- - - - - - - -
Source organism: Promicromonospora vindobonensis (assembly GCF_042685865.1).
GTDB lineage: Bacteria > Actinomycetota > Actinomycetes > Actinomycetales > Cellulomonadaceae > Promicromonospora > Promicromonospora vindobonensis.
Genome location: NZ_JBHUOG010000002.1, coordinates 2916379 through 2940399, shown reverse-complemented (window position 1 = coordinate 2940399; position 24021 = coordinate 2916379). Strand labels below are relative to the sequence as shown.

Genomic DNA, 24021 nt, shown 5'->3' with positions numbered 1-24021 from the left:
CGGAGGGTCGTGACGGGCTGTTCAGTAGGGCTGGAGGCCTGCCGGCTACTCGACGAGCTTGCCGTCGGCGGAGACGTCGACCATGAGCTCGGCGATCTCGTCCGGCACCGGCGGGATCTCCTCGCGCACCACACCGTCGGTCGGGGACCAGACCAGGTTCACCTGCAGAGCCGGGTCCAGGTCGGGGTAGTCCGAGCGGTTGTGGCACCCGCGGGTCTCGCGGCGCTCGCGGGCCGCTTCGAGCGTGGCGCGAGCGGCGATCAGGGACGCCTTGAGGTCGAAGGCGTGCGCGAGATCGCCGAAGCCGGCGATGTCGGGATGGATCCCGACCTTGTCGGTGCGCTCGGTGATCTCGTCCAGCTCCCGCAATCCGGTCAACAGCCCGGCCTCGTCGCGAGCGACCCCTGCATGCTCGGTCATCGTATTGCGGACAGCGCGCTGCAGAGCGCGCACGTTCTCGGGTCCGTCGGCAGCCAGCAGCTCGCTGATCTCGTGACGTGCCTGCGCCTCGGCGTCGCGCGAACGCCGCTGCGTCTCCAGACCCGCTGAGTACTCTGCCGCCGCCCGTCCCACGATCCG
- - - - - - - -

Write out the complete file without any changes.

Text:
Source organism: Promicromonospora vindobonensis (assembly GCF_042685865.1).
GTDB lineage: Bacteria > Actinomycetota > Actinomycetes > Actinomycetales > Cellulomonadaceae > Promicromonospora > Promicromonospora vindobonensis.
Genome location: NZ_JBHUOG010000002.1, coordinates 2916379 through 2940399, shown reverse-complemented (window position 1 = coordinate 2940399; position 24021 = coordinate 2916379). Strand labels below are relative to the sequence as shown.

Genomic DNA, 24021 nt, shown 5'->3' with positions numbered 1-24021 from the left:
CGGAGGGTCGTGACGGGCTGTTCAGTAGGGCTGGAGGCCTGCCGGCTACTCGACGAGCTTGCCGTCGGCGGAGACGTCGACCATGAGCTCGGCGATCTCGTCCGGCACCGGCGGGATCTCCTCGCGCACCACACCGTCGGTCGGGGACCAGACCAGGTTCACCTGCAGAGCCGGGTCCAGGTCGGGGTAGTCCGAGCGGTTGTGGCACCCGCGGGTCTCGCGGCGCTCGCGGGCCGCTTCGAGCGTGGCGCGAGCGGCGATCAGGGACGCCTTGAGGTCGAAGGCGTGCGCGAGATCGCCGAAGCCGGCGATGTCGGGATGGATCCCGACCTTGTCGGTGCGCTCGGTGATCTCGTCCAGCTCCCGCAATCCGGTCAACAGCCCGGCCTCGTCGCGAGCGACCCCTGCATGCTCGGTCATCGTATTGCGGACAGCGCGCTGCAGAGCGCGCACGTTCTCGGGTCCGTCGGCAGCCAGCAGCTCGCTGATCTCGTGACGTGCCTGCGCCTCGGCGTCGCGCGAACGCCGCTGCGTCTCCAGACCCGCTGAGTACTCTGCCGCCGCCCGTCCCACGATCCG